Fritiof seemed pretty sold on Birch, i brought with me a load of spoon blanks because in theory i was going to sit in the corner and carve spoons whilst the course was going on, in the end i only made 16 spoons during the whole course, several times Fritiof mentioned that the wood i was using was too hard and my tired hands agreed with him! Some of the wood i was using was London Plane and not only is it hard as nails but the grain switches direction laterally very frequently this is beautiful when finished but hard work/good practice. I too am sold on Birch it is a beautiful wood, it was re-introduced to me a couple of years ago after one previous bad experience with it i had discarded Birch as no good (woops!)

The other blanks i had were cherry and alder, the cherry was unusually hard but had fantastic colourings as did the Alder. I think Alder is a fine spoon wood like Birch it is extremely forgiving whilst carving with a nice close even grain though not as hard as birch i consider it to be harder wearing than willow. I was pleased to hear Fritiof was a fan of Hazel which is definitely in my Top 5 favourite woods, recently i have been staining hazel spoons with tea it really brings out the grain.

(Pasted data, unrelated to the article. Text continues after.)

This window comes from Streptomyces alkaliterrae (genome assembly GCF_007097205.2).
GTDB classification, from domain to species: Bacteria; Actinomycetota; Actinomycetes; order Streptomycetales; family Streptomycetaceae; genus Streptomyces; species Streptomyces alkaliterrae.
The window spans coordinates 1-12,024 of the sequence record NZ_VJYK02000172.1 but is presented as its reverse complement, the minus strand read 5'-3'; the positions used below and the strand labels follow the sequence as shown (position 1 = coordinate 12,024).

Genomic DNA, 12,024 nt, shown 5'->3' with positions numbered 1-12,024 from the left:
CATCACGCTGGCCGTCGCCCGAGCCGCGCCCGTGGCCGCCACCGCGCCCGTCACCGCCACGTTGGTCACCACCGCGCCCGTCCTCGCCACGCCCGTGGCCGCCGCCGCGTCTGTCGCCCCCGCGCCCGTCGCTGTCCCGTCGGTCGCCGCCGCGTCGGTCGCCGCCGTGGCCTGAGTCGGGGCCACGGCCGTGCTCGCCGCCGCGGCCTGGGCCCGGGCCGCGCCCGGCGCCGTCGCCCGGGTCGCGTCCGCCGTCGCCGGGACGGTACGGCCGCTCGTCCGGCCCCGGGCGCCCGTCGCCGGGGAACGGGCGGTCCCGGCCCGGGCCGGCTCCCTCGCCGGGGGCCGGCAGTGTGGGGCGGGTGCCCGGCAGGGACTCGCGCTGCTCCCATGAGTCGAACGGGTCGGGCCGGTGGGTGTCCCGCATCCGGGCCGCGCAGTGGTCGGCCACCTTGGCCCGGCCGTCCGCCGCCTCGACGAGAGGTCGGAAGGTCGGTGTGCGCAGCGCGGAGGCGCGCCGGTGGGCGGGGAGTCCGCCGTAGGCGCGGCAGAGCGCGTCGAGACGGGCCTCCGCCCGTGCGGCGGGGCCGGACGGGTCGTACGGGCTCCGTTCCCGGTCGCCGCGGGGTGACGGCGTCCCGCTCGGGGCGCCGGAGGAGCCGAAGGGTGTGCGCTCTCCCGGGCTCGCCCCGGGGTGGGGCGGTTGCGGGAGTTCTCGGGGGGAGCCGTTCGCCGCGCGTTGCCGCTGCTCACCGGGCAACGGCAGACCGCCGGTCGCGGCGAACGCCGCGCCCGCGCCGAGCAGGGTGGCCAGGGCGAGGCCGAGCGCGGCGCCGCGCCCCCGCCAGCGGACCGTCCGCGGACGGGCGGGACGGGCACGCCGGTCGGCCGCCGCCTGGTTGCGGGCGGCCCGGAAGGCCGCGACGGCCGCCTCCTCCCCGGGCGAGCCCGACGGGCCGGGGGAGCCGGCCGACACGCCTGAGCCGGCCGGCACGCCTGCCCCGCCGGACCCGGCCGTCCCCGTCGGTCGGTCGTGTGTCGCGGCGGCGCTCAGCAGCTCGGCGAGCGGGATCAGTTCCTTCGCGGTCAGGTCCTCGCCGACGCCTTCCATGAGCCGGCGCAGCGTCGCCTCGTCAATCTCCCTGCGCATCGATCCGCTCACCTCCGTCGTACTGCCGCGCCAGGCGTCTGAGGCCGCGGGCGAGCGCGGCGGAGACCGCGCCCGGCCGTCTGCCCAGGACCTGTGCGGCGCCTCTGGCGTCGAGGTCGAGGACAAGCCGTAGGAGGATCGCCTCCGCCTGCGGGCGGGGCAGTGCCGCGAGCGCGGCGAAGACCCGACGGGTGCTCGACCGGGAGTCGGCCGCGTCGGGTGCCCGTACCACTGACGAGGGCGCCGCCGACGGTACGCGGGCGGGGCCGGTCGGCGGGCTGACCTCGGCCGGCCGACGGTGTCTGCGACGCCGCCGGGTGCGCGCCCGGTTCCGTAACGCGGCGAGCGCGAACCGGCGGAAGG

I like cherry but it's uneven skrinkage is a irritating, i tend to make my spoon blanks with tangentally cleft wood so that the top of the bowl is orientated towards the bark. If the wood is straight and you allign the spoon so that you get nice symmetric rings in the bowl then the spoon should shrink symmetrically if you don't you get what i call a wonkey donkey (these spoons deserved to be loved too though). I also make the spoon wider across the bowl because cherry tends to skrink much more in that direction.

When travelling i use whatever wood i can get hold of = smaller diameter stuff, which will have more knots. If you have larger diameter wood then you can split it into quarters and then split out the middle bit than contains the pith, this usually removes most of the knots as well. This wood is of a better quality as the tree has a larger canopy which means it needs to lay down stronger wood and also has the resources to do so. The wood at the base of the tree is much tougher and has a more "intertwined" grain on some harder more fibrous woods this can be a hassle to carve but on Birch it is lovely. Now i am settled i am hoping to use larger diameter stuff.

From a sales point of view i find the spoons sell much better when i have a variety of different colour woods, one of the problems with pale wooods like birch/sycamore/willow is they show up dirt more easily, each time someone picks up a spoon i find myself hoping they've got clean hands. Being sat on the street it can be hard to keep the spoons clean - a lot of black dust comes from roads/cars i'm sat next to.

Tomorrow i'll write a bit about Green V Seasoned wood.
Barn the Spoon